A new mission

Aug 4-12
VOL 124 NO. 27
A new mission
By Claudia Mathis/ SUN staff writer
SUN photo(s) Paul Finch
Father George Sheehan settles into his role as acting superintendent of Catholic Schools

Father George Sheehan knew something was up when he saw Bishop Moynihan’s black car pull up in front of his residence. The bishop had come to ask Father Sheehan to assume the position of superintendent for the diocesan Catholic schools following the resignation of superintendent John Cataldo.

“There was a need in the church for somebody to step in,” Father Sheehan said, “and the bishop seemed to think that I should do it. So I prayed about it and reflected on it. Then I said ‘yes.’ He needed someone to immediately step into that position, and since I was leaving Bishop Grimes, I was the most available person.” Bishop Moynihan asked Father Sheehan to postpone his scheduled sabbatical leave to assume the superintendent position.

Twenty years ago, Father Sheehan wanted to take a sabbatical leave, but it was cancelled because Bishop Harrison asked him to go elsewhere. “So I figured this time what I wanted to do was go on a sabbatical in order to have some time for spiritual and academic experiences and probably do some traveling,” said Father Sheehan. “I asked for permission for a sabbatical and I had it for one day — July 1. I reported to my new office on July 5.”

“He was the best possible person to take this significant, sensitive and important position,” stated Bishop Moynihan. “He’s wonderful, relaxed and absolutely super-qualified for this job. Father Sheehan knows our schools. He brought Bishop Grimes off life-support. When he assumed the position of principal at Grimes, the first thing he did was add the following words to the marquee in front of the school: ‘Jesus Christ is the #1 student in this school.”’

Father Sheehan has extensive experience in education in the diocese, both as a faculty member and school administrator. Father Sheehan served on the faculty at both Bishop Grimes and Bishop Ludden High Schools in Syracuse and later served as principal of both schools. He also was Diocesan Director of Priest Personnel, co-vicar of the Western Region of the diocese, and pastor of St. Mary’s Church in Baldwinsville. He has served as principal of Bishop Grimes Jr./Sr. High School since 1996.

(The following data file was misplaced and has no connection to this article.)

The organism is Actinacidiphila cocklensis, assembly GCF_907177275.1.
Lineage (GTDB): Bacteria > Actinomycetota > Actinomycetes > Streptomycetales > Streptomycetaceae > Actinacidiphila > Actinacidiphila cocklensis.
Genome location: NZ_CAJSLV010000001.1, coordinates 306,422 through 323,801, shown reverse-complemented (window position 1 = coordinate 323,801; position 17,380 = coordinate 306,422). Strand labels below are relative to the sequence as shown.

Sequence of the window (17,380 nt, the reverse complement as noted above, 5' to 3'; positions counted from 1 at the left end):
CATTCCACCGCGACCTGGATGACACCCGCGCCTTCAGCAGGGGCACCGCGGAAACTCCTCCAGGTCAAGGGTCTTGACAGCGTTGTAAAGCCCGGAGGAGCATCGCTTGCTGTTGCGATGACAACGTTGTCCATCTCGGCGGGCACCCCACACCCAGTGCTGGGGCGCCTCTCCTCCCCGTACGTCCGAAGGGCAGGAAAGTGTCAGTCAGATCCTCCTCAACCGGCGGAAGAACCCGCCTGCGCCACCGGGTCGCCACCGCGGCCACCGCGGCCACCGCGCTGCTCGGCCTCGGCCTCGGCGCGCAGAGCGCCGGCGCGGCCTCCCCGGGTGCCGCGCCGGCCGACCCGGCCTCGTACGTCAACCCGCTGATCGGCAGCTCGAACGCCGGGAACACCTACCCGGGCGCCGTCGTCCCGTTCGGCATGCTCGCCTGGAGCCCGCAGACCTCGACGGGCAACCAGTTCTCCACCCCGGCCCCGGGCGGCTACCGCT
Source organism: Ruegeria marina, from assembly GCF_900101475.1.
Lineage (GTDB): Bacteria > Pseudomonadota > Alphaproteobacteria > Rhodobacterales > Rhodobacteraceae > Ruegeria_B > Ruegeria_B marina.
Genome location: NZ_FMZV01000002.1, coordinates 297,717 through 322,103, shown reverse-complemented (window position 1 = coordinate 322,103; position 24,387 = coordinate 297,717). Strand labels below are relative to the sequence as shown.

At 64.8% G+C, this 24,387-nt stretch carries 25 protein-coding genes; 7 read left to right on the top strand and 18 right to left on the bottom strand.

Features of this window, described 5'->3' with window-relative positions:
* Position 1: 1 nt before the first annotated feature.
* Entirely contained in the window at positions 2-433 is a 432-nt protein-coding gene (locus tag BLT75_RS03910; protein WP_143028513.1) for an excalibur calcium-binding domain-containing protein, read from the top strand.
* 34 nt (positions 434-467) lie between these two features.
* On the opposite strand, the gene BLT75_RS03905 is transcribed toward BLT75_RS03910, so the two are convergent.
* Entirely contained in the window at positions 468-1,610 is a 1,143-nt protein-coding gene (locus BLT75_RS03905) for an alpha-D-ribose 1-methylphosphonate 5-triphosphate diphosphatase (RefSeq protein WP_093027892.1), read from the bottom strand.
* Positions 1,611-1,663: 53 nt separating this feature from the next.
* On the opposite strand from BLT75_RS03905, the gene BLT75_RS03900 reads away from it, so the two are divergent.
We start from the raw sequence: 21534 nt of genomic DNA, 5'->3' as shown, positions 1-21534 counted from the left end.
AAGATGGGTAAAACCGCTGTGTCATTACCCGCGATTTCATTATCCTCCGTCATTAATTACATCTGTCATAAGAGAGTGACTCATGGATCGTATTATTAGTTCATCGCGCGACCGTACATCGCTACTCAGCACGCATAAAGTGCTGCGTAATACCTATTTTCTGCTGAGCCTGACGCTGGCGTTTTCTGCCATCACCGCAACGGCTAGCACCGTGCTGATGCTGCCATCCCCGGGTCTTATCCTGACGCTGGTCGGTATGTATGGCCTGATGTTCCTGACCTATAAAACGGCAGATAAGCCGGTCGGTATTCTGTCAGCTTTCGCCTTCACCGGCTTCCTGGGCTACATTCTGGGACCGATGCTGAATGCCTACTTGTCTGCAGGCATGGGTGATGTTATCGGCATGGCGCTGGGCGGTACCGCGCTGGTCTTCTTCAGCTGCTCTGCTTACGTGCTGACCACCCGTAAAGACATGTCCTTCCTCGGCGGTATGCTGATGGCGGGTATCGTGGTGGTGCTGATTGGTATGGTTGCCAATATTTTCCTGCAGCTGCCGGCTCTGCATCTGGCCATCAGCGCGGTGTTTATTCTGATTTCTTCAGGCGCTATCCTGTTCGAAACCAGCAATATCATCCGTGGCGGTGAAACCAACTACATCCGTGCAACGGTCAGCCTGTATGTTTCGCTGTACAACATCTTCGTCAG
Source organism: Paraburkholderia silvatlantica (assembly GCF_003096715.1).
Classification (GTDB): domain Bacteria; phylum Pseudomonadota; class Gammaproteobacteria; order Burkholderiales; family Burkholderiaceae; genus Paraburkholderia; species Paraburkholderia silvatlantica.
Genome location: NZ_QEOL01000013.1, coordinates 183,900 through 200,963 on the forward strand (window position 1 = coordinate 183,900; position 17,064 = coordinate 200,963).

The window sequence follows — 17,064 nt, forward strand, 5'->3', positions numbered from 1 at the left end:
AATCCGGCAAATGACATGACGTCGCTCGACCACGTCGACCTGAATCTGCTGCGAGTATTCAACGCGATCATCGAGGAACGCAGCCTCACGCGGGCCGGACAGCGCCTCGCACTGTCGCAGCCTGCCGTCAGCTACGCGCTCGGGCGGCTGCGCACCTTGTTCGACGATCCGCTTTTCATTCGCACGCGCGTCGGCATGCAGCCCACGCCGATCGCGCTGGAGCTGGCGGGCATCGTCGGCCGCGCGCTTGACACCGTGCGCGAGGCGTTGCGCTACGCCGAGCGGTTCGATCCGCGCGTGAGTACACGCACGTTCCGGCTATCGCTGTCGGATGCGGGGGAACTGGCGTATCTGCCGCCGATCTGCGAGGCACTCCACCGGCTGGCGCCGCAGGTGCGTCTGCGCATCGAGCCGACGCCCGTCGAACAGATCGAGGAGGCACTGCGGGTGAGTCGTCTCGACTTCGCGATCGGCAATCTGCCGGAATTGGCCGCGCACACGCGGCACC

Father Sheehan wants to carry on the goals of his predecessors, Bishop Costello, Father James T. O’Brien, Mark DeSantis, Sister Mary Anne Heenan and John Cataldo. “Each of them has really made an impact on society,” remarked Father Sheehan. “They have expanded the mission of the Catholic schools. I’m going to carry on their mission. It’s a great heritage – it really is.”

Father Sheehan thinks that Catholic schools have a great future. “I think Catholic school education is critical in today’s society,” said Father Sheehan. “People are getting to a point where they have fewer and fewer choices for their youngsters. Therefore, I think that the church, even though it is struggling, continues to make that choice available. It’s important. It’s a wing of the church — an integral part of the church. Teaching — evangelizing — is part of the church, part of the priesthood, part of the mission of our diocese. Over all other forms of education, we’re doing something for society. We’re preparing young people to go out and make an impact on society. The most critical factor is that we are value-oriented. Catholic schools offer the teachings of Jesus, where the public schools can’t. We are teaching the values that Jesus Christ has taught for the last 2000 years.”

Additionally, Catholic schools offer the advantages of smaller schools in comparison to larger public schools. “Most of our schools are small, and, therefore, they afford the teachers as well as the administration and staff to come in contact with the students and get to know them,” said Father Sheehan. “That’s very critical today in our mobile society where you don’t have the close-knit neighborhoods any more. I think in a smaller school you have a nice closeness.

“Compared to public schools, we excel academically in math, science, English and foreign languages. I look at our teachers and administrators and I see that they are filled with enthusiasm. Our schools have made some fine connections with colleges. We are teaching college courses in some of our high schools. We are also sending our students to college for classes during the school day.”

This first month in his new position has been a busy one for Father Sheehan and also a time of discovery. “I keep finding things on my desk that I have yet to explore,” said Father Sheehan. Father Sheehan enjoys the people he works with. “The people I work with are beautiful people,” remarked Father Sheehan. “The big thing is, I think even indirectly I’m still involving myself in the lives of the kids. That’s a plus, but it’s also a minus, because I’m removed from the school. I’ve been that route before and it’s a very hard one. You have to remind yourself of the kids. They’re the real product of what we’re all about.”

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